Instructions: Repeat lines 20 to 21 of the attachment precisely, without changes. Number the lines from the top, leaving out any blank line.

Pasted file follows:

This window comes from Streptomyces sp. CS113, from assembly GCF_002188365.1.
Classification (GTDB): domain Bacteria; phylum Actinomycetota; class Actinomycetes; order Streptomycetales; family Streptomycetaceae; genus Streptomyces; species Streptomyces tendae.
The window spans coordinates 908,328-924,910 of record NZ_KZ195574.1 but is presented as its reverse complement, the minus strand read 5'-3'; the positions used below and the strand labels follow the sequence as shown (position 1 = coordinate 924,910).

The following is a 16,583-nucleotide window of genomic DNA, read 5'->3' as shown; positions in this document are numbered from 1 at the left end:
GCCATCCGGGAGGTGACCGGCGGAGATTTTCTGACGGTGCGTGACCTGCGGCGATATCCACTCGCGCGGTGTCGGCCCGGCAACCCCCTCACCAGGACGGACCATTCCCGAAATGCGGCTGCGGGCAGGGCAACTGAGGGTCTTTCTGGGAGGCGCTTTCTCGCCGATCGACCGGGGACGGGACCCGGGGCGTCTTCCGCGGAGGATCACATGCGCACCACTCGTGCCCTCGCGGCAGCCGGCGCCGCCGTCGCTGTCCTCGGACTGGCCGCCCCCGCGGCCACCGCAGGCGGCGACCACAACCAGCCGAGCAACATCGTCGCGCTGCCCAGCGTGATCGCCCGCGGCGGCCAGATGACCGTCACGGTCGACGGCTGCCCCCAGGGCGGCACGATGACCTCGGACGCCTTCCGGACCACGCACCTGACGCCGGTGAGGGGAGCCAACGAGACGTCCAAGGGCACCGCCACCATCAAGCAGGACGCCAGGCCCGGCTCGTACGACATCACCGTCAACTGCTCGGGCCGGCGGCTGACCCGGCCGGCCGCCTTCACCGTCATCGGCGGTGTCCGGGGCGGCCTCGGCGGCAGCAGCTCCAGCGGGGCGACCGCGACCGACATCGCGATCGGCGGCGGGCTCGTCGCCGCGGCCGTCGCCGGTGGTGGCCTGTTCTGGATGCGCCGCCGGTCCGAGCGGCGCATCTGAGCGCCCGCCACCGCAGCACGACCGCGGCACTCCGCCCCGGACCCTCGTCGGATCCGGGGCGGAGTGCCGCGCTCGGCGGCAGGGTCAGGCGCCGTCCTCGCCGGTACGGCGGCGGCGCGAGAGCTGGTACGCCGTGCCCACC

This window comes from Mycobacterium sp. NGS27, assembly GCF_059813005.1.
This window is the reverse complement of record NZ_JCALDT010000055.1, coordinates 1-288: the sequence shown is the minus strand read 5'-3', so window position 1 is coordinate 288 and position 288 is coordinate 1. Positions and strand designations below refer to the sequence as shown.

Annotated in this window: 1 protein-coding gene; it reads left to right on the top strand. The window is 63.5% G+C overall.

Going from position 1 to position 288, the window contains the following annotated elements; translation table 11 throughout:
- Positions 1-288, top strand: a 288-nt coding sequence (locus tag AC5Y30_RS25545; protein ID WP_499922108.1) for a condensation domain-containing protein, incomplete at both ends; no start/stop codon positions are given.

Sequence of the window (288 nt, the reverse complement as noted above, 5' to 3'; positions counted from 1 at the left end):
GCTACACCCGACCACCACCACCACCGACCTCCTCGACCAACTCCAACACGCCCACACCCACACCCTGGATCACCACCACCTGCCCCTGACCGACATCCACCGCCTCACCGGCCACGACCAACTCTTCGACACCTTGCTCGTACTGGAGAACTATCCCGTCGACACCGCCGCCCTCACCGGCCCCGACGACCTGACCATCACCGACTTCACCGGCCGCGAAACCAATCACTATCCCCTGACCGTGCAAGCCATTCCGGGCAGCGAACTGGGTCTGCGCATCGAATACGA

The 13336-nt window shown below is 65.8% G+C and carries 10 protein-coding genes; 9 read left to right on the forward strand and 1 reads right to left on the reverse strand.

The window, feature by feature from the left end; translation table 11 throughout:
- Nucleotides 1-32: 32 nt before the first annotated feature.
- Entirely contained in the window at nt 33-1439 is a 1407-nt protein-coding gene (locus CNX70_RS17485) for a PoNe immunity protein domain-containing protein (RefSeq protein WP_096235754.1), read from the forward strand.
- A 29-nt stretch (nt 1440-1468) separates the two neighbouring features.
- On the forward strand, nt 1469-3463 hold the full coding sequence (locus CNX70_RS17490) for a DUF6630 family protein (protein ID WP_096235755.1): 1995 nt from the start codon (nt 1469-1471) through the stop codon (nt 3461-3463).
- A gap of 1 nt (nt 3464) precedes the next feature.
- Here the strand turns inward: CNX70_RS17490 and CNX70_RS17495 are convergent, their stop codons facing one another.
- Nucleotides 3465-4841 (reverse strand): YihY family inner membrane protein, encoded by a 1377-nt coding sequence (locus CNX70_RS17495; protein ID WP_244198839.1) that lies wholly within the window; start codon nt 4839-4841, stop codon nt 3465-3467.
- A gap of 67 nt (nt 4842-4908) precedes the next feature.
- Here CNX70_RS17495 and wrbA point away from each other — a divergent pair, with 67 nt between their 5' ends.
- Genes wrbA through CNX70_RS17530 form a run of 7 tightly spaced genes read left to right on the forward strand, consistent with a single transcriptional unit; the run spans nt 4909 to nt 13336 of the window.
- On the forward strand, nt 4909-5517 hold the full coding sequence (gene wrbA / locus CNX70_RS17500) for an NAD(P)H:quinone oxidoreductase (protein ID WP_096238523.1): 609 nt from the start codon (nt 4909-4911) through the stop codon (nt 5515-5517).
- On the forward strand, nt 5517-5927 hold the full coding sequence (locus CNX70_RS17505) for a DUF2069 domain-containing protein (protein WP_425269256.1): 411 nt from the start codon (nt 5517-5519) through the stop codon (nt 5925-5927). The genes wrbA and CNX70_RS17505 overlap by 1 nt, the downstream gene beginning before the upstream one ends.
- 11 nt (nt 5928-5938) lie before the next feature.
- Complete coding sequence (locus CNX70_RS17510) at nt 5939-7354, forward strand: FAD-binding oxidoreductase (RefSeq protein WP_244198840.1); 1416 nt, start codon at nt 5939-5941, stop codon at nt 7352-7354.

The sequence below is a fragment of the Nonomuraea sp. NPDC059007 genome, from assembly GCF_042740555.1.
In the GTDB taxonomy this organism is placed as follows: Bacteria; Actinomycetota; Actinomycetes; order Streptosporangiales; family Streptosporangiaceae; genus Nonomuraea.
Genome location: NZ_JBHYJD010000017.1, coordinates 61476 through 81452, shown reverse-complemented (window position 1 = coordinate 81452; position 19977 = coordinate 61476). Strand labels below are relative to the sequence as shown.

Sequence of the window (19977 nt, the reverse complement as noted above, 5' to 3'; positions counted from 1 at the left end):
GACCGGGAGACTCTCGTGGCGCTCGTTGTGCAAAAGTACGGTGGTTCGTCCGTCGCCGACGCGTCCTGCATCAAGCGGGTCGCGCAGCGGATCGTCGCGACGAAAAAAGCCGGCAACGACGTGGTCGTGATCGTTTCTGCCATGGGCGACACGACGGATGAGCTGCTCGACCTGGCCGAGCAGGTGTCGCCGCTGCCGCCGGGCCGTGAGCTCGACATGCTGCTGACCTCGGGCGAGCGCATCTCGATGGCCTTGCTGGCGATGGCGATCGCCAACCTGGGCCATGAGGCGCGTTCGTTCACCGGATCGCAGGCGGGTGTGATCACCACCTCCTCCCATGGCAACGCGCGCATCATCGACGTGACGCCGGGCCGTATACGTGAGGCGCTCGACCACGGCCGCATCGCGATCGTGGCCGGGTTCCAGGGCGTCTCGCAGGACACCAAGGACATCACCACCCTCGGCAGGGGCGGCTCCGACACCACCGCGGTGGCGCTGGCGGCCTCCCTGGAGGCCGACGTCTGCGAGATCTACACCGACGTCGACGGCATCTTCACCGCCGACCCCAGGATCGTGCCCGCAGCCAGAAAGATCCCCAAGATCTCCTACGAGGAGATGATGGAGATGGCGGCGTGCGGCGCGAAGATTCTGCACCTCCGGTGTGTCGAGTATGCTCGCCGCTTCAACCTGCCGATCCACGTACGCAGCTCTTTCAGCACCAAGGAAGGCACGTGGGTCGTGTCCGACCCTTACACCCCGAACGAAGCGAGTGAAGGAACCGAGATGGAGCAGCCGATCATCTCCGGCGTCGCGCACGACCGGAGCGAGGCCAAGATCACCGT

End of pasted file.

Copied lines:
- Here the strand turns inward: CNX70_RS17490 and CNX70_RS17495 are convergent, their stop codons facing one another.
- Nucleotides 3465-4841 (reverse strand): YihY family inner membrane protein, encoded by a 1377-nt coding sequence (locus CNX70_RS17495; protein ID WP_244198839.1) that lies wholly within the window; start codon nt 4839-4841, stop codon nt 3465-3467.